En español | Who can get vaccinated?
- Everyone age 5 and up
Who's eligible for a booster shot?
All adults 18 and older are eligible for a Pfizer or Moderna booster six months after their initial two-shot series, according to the Centers for Disease Control and Prevention (CDC). People 18 and up who received the Johnson & Johnson vaccine can get a booster dose at least two months after their first shot.
Third doses of Pfizer and Moderna, distinct from boosters, are available for specific immunocompromised people, including organ transplant recipients and certain cancer patients. These recipients may also get a booster — a fourth dose — at least six months after the third shot, according to CDC guidance.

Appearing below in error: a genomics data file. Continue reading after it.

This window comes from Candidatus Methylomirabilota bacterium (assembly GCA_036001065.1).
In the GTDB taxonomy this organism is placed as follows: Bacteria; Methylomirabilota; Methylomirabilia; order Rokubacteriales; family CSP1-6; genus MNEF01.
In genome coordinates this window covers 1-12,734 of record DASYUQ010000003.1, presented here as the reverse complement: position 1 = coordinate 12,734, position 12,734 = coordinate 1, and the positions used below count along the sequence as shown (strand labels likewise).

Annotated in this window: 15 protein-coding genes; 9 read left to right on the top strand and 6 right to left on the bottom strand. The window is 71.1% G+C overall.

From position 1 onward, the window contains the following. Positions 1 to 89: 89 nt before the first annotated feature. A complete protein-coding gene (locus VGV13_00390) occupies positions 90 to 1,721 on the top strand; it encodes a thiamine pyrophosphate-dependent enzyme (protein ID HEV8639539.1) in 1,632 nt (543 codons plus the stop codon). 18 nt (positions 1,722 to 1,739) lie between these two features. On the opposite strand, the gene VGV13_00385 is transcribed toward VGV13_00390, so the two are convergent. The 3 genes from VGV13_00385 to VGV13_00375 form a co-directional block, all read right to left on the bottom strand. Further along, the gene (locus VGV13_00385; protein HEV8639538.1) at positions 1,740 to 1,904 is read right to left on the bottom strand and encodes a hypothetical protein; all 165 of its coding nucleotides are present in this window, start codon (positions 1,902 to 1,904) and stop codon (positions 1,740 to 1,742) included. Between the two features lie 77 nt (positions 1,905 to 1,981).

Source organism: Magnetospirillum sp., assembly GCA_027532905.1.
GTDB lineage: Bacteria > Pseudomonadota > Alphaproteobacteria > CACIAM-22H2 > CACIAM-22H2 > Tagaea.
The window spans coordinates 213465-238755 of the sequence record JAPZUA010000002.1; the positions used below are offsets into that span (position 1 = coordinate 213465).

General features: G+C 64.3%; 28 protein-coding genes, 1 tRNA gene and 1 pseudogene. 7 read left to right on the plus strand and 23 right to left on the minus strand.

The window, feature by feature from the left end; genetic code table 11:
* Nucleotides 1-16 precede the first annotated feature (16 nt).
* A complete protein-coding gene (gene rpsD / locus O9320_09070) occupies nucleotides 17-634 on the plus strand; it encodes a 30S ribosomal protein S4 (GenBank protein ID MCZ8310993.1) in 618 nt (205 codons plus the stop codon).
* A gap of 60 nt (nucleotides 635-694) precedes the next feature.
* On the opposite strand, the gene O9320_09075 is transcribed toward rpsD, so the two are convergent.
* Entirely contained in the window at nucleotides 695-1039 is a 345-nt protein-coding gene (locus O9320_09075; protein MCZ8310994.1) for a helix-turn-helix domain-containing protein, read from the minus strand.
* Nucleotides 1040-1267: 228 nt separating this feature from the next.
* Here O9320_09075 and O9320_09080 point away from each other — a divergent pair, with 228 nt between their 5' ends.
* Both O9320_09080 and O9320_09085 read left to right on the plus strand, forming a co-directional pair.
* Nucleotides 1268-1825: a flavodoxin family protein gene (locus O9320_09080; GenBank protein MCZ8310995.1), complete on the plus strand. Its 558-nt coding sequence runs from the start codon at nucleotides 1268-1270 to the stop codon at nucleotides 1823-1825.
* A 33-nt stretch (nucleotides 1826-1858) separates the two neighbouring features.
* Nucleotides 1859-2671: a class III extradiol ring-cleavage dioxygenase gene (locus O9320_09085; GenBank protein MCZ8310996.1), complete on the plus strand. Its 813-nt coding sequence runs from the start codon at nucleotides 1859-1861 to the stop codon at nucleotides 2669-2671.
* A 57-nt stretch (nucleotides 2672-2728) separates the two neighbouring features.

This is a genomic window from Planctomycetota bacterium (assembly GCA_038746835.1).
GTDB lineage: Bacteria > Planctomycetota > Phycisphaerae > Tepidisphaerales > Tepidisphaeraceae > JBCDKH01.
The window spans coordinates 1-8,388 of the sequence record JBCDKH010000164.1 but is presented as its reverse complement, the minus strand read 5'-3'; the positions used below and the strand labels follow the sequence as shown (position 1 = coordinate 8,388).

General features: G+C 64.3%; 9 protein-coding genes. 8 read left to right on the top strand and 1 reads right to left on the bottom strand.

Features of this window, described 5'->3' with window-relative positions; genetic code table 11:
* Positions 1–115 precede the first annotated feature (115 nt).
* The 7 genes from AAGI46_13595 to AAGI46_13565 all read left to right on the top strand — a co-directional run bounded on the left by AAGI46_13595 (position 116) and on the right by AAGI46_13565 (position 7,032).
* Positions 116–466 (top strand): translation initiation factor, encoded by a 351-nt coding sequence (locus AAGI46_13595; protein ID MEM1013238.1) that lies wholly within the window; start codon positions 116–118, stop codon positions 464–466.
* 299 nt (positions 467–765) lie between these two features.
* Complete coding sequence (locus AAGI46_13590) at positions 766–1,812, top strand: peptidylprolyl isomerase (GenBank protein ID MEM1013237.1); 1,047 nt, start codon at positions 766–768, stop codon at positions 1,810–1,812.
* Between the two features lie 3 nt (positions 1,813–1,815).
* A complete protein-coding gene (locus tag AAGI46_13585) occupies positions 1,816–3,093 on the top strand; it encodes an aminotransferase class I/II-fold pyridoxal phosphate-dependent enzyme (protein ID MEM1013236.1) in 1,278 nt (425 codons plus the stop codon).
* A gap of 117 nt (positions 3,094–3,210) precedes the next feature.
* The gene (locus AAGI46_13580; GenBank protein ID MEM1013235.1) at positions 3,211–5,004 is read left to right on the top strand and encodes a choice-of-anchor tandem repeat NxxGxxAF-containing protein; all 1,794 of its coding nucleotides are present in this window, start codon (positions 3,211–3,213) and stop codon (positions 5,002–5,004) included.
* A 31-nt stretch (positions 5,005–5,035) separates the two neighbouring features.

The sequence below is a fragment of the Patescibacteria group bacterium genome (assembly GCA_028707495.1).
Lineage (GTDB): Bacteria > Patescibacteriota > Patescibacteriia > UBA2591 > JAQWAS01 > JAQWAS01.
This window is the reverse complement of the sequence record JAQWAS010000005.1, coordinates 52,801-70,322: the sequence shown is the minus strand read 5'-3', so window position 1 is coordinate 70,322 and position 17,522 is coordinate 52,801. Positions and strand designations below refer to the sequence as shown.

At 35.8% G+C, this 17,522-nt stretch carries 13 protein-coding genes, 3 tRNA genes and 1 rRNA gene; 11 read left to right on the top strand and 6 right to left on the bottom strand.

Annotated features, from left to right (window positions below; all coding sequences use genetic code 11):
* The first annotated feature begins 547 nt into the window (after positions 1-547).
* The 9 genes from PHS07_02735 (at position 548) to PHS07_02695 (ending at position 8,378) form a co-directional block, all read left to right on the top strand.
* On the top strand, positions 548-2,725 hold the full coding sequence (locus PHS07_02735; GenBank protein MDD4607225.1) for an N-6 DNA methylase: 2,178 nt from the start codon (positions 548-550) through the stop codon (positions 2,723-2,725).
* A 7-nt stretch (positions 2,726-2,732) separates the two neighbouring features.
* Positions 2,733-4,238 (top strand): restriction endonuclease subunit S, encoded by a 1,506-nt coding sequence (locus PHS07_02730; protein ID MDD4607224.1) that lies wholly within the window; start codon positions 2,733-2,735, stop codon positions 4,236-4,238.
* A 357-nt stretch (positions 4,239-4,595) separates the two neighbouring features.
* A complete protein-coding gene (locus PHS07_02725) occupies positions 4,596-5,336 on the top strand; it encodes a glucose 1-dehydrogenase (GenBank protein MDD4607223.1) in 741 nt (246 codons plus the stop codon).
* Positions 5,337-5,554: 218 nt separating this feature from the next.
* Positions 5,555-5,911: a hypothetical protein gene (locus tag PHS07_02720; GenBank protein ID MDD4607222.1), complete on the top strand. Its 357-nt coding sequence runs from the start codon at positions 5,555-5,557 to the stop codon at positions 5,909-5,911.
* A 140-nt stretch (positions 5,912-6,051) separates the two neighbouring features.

Can I mix and match boosters?
Yes, it’s safe and effective to choose which vaccine you receive as a booster — whether it’s the one you got initially or another vaccine, according to CDC recommendations.
Which vaccine is authorized for kids?
Pfizer’s vaccine is authorized for children age 5 and older; the Moderna and Johnson & Johnson vaccines are authorized for those 18 and older. Pfizer’s vaccine for 5- to 11-year-olds is one-third the dose given to people age 12 and up, and is given in two doses, three weeks apart, according to CDC recommendations. Shots for kids are available at doctors’ offices and certain retail pharmacies. Call your doctor or check pharmacy websites. Both Pfizer and Moderna are researching how their vaccines work in children as young as 6 months.
Where can I get a vaccine or booster?